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Edward Garnett’s daily job of ploughing through all the manuscripts submitted to Unwin by authors considerably less accomplished than Ford Madox Ford was generally a pretty thankless task, but just occasionally something was sent in which caused real excitement. Wilfred Chesson initially took charge of the manuscripts as they arrived at Unwin’s ofﬁce and then passed on a selection to Edward, who did most of his reading at Henhurst Cross. On July 5, 1894, Chesson received a manuscript submitted for consideration for the Pseudonym Library. The author’s name on the typescript was “Kamudi”—the Malay word for “rudder.” This tale of a Dutch trader’s disintegration in Borneo impressed Chesson, who dispatched it to Edward. The story contained many of the elements of standard exotic “romances” of the time, including piracy, elopement and betrayal, but Edward immediately recognized that the narrative had qualities that set it apart from the usual run of Far Eastern potboilers.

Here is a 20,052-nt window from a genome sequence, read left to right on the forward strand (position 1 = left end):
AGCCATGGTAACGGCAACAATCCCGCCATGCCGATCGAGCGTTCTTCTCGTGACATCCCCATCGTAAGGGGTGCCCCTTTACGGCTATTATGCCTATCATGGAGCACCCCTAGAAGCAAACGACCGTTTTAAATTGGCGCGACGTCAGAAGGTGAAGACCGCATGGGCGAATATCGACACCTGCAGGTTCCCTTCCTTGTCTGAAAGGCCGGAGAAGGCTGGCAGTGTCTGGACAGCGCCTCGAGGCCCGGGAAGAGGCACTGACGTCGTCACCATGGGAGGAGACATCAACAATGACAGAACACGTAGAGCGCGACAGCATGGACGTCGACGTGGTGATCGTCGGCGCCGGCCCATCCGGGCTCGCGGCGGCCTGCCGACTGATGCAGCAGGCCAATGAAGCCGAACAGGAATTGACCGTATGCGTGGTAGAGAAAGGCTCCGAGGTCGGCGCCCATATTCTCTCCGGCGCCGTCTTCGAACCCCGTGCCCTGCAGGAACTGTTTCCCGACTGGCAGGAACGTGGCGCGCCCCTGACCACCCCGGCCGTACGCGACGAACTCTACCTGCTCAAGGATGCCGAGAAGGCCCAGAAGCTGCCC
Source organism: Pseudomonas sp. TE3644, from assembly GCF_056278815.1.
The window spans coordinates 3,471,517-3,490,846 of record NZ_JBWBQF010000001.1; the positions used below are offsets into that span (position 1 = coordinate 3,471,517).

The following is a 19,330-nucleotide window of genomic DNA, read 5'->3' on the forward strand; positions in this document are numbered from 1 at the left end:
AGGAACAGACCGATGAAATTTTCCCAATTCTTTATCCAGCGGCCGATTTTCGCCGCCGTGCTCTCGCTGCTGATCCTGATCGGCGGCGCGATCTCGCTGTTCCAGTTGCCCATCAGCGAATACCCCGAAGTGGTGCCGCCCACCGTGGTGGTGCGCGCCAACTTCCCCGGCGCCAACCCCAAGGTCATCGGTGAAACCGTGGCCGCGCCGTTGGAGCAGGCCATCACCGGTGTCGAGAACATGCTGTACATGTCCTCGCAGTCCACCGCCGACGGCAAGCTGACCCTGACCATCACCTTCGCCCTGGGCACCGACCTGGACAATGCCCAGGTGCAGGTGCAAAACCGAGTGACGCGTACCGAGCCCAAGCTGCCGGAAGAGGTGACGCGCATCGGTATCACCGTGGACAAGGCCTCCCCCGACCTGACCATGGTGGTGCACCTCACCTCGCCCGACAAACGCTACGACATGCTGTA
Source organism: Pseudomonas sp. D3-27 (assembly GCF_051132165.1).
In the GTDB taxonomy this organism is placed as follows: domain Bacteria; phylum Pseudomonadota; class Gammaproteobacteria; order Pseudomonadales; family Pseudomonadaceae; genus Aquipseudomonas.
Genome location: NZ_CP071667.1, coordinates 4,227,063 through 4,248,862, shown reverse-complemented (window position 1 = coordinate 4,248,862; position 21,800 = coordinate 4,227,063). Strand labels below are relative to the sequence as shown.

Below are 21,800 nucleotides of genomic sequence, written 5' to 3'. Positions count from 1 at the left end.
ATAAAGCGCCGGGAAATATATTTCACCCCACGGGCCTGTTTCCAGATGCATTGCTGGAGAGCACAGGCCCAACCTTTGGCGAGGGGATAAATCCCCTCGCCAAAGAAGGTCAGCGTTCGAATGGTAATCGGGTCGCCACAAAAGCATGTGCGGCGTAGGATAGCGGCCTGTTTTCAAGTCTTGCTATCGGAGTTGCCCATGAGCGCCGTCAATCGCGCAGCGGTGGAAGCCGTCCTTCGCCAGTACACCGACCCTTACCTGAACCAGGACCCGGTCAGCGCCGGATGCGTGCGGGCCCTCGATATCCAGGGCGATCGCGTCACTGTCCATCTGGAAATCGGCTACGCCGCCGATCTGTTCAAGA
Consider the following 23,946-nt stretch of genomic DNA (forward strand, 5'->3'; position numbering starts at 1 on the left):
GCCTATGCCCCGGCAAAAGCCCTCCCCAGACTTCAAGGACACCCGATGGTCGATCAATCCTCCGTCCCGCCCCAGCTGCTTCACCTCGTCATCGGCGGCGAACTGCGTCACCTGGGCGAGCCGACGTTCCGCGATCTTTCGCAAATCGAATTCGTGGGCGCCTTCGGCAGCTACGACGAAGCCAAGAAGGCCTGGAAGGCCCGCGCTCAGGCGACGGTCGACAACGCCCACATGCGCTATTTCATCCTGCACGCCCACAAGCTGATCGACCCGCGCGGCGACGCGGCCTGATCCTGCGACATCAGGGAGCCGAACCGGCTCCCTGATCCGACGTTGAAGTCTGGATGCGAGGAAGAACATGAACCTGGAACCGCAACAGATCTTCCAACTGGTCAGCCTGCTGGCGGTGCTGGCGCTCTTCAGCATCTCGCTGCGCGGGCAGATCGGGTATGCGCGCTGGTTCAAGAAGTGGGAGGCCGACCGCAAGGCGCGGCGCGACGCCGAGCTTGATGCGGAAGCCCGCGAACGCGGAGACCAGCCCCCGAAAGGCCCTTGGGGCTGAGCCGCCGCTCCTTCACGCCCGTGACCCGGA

Indeed, the manuscript seemed to challenge many of the conventions of such books: there was a distinctly antiheroic aspect to its main protagonist, the portraits of the natives ran counter to prevailing stereotypes, and the narrative’s mordant undercurrent was entirely unlike superﬁcially similar works. The sophistication of the narrative point of view and the evocation of the tropical atmosphere evident in the opening chapter arrested Edward’s attention. He was captivated, too, by the ﬁgure of Babalatchi, an elderly, one-eyed statesman, and by a night scene at the river’s edge between the Dutch trader’s Malay wife and her daughter. Having read the manuscript, Edward ﬁrmly advised Unwin, “Hold on to this.” He was curious about the author, who he thought at ﬁrst must have Eastern blood in his veins. “I was told however that he was a Pole,” Edward later recalled, “and this increased my interest, since my Nihilist friends, Stepniak and Volkhovksy, had always subtly decried the Poles when one sympathized with their position as ‘under dog.'” The Pole and the Russians: that early association in Edward’s mind was something he could never entirely relinquish.
Accounts vary of when and where Edward ﬁrst met the author of the admired manuscript, Almayer’s Folly. It may have been in October 1894 at Unwin’s ofﬁces, but when he wrote about the occasion over 30 years later, Edward stated that it took place in November, in the plush surroundings of the National Liberal Club in Whitehall Place, whence reader and author had been summoned by Unwin, a life member. Edward may have become a little hazy as to the exact circumstances, but his impressions of the author remained razor sharp: